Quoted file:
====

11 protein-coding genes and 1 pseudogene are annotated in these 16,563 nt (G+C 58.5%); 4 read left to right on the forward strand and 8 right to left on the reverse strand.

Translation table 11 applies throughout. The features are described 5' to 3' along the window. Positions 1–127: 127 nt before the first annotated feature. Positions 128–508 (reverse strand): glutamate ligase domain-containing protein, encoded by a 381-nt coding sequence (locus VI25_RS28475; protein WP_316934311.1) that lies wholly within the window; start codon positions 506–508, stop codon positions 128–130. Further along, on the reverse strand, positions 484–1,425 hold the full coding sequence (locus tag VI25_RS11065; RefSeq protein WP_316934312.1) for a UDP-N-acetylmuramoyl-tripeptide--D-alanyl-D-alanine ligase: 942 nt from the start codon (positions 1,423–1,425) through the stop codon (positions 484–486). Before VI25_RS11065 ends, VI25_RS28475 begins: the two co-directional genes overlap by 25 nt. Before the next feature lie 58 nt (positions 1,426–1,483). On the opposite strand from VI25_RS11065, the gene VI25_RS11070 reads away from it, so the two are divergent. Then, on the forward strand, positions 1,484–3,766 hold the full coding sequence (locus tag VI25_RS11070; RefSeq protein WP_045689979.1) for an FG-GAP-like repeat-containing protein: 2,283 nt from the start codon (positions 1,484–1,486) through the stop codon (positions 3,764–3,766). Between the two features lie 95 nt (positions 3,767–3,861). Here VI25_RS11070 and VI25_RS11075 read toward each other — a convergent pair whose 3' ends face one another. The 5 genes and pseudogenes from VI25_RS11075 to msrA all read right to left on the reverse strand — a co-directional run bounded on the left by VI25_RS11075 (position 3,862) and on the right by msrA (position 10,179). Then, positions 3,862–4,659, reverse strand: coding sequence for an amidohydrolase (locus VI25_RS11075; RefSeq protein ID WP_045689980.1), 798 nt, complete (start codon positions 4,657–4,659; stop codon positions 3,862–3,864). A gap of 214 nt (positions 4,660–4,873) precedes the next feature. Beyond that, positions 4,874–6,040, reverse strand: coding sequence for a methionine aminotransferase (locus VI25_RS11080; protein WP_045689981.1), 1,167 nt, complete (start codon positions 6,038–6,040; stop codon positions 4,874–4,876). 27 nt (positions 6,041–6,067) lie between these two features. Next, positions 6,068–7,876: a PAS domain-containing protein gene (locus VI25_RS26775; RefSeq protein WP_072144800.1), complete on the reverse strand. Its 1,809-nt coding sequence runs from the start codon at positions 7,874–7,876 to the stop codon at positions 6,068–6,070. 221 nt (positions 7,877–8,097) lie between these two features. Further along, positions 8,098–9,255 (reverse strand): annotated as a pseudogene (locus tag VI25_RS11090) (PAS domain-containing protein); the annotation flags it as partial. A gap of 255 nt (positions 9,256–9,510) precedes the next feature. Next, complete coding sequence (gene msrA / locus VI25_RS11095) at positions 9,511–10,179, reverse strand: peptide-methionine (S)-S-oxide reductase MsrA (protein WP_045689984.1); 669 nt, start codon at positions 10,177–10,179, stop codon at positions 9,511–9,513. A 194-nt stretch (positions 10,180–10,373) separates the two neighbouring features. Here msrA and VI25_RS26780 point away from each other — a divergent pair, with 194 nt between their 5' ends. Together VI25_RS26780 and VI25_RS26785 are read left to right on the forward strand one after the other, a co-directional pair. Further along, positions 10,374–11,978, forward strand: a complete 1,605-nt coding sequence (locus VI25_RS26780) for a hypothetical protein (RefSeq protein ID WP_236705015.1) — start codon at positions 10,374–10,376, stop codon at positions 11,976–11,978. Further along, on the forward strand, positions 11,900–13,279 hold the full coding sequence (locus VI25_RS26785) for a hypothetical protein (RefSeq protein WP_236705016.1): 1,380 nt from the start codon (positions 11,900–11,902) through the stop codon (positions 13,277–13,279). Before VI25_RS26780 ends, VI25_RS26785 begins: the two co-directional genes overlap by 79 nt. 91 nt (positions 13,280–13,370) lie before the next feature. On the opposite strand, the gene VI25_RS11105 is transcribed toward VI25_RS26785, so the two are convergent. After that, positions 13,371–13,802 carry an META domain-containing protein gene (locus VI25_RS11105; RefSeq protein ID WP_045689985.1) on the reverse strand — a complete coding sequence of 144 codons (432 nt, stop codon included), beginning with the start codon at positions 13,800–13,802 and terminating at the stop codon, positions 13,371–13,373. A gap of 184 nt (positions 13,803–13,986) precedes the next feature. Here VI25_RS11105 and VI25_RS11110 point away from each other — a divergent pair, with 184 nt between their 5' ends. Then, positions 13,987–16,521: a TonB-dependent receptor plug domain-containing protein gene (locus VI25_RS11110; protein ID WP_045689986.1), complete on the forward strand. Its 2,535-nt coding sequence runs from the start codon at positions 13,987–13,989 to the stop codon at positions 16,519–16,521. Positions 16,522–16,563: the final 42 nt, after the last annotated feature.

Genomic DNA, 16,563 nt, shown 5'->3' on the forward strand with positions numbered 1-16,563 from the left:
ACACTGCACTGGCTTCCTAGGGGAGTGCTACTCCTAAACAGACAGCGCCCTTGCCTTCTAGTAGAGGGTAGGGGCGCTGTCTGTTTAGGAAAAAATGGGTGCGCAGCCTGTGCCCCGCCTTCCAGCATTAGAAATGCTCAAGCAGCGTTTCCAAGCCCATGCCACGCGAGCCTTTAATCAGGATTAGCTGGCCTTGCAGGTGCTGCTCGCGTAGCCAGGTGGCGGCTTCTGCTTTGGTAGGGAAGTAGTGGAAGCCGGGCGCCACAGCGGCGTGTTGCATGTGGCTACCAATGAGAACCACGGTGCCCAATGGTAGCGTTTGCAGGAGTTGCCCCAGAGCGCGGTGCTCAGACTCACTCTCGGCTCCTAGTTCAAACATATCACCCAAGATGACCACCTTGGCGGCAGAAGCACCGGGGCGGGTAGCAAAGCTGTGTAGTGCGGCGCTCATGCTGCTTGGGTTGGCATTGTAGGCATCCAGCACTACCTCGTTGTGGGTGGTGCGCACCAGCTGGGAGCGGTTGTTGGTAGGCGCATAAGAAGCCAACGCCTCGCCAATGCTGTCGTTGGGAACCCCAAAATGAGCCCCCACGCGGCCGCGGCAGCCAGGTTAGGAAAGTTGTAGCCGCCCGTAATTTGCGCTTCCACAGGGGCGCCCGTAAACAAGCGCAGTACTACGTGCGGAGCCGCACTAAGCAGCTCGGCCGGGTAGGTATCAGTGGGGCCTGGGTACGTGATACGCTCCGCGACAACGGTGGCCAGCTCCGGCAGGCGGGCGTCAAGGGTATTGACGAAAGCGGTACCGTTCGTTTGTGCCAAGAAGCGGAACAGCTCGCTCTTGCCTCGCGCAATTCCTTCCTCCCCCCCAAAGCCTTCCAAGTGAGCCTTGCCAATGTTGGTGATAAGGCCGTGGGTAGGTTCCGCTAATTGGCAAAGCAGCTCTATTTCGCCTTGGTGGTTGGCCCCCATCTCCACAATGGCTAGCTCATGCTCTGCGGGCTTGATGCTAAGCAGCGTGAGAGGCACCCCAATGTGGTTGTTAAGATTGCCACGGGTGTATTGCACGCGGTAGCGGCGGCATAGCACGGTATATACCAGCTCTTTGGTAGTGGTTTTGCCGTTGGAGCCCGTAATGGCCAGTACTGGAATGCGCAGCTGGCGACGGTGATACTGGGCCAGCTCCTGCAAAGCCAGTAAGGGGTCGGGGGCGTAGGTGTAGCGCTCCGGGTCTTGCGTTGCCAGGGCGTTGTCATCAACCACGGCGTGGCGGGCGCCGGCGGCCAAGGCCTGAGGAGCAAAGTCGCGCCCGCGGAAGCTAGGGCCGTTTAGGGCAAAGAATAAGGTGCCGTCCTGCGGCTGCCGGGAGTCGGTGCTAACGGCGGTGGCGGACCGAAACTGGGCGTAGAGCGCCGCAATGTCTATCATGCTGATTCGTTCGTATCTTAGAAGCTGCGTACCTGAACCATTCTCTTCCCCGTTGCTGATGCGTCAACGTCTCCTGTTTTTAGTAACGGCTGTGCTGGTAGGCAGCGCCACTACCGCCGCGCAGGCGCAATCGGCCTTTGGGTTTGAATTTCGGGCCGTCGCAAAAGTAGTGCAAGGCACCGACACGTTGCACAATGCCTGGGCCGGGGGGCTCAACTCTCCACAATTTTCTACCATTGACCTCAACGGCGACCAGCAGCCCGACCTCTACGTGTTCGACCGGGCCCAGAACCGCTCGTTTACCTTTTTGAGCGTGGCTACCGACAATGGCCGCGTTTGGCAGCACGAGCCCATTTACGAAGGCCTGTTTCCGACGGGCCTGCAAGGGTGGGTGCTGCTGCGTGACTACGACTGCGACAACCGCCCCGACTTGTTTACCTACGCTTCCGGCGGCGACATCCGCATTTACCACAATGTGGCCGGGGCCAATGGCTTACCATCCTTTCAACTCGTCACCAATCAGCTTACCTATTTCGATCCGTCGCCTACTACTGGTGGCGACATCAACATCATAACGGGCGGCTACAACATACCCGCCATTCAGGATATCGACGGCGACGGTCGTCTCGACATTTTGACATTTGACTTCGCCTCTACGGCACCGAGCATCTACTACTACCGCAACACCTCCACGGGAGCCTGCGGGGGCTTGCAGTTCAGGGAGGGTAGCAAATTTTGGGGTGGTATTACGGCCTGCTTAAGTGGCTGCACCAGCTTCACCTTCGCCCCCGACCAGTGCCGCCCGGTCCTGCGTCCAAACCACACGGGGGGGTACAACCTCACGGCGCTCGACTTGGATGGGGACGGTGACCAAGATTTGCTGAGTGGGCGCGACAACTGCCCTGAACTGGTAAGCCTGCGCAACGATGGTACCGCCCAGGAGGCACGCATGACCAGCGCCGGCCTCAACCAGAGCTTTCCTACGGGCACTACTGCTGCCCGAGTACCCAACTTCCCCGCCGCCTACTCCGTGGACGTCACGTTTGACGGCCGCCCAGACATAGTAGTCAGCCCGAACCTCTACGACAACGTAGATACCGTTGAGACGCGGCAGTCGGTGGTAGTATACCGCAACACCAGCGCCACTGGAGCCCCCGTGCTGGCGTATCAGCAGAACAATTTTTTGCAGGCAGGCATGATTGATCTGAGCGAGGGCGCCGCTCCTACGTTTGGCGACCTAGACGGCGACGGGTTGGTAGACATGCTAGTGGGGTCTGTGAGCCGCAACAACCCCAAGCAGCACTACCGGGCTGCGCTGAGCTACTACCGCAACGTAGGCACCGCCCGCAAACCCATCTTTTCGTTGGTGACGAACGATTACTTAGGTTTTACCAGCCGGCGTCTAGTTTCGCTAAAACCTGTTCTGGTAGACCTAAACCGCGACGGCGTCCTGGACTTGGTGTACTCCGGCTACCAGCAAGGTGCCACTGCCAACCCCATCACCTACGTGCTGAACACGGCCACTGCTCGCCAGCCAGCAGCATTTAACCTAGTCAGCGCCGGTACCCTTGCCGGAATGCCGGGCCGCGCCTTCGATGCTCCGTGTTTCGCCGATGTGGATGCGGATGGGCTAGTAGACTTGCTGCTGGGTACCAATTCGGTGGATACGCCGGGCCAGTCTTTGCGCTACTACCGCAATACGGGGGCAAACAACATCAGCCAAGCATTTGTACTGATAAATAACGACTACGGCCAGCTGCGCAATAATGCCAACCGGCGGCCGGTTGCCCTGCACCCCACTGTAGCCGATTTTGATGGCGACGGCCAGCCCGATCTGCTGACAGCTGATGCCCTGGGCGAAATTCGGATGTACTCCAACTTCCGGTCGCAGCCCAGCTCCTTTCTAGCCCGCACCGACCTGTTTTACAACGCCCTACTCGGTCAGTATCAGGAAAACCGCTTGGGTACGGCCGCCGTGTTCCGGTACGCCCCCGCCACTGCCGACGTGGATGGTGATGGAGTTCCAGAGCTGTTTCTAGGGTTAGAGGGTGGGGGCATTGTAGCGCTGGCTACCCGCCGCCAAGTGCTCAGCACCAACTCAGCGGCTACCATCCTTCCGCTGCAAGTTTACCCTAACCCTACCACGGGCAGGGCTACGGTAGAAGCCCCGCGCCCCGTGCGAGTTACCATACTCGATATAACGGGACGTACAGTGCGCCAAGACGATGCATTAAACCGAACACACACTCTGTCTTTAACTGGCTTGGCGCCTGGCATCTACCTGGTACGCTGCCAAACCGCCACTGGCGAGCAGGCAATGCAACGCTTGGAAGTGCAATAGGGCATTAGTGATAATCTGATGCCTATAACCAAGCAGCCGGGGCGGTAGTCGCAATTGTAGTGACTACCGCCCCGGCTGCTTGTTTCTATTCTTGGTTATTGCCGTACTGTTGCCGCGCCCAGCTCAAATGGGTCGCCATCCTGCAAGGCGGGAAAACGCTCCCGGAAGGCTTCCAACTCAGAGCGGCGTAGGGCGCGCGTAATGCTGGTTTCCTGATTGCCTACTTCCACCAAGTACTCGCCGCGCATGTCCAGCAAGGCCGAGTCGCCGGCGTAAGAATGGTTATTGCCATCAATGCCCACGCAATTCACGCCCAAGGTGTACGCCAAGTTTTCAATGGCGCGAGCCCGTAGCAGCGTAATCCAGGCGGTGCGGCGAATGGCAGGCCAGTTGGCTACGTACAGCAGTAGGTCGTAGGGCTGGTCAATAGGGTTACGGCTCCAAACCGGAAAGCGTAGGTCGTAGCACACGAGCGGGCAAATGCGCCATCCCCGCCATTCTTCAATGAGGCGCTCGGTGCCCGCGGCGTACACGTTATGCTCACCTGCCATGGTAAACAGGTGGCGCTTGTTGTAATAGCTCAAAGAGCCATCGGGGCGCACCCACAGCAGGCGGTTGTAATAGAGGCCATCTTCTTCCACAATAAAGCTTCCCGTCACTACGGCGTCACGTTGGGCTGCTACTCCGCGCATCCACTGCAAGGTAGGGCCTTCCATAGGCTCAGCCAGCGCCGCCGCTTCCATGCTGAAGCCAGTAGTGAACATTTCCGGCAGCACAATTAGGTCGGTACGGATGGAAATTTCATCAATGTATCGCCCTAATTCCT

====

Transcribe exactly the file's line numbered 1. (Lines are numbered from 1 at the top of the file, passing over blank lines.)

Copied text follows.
11 protein-coding genes and 1 pseudogene are annotated in these 16,563 nt (G+C 58.5%); 4 read left to right on the forward strand and 8 right to left on the reverse strand.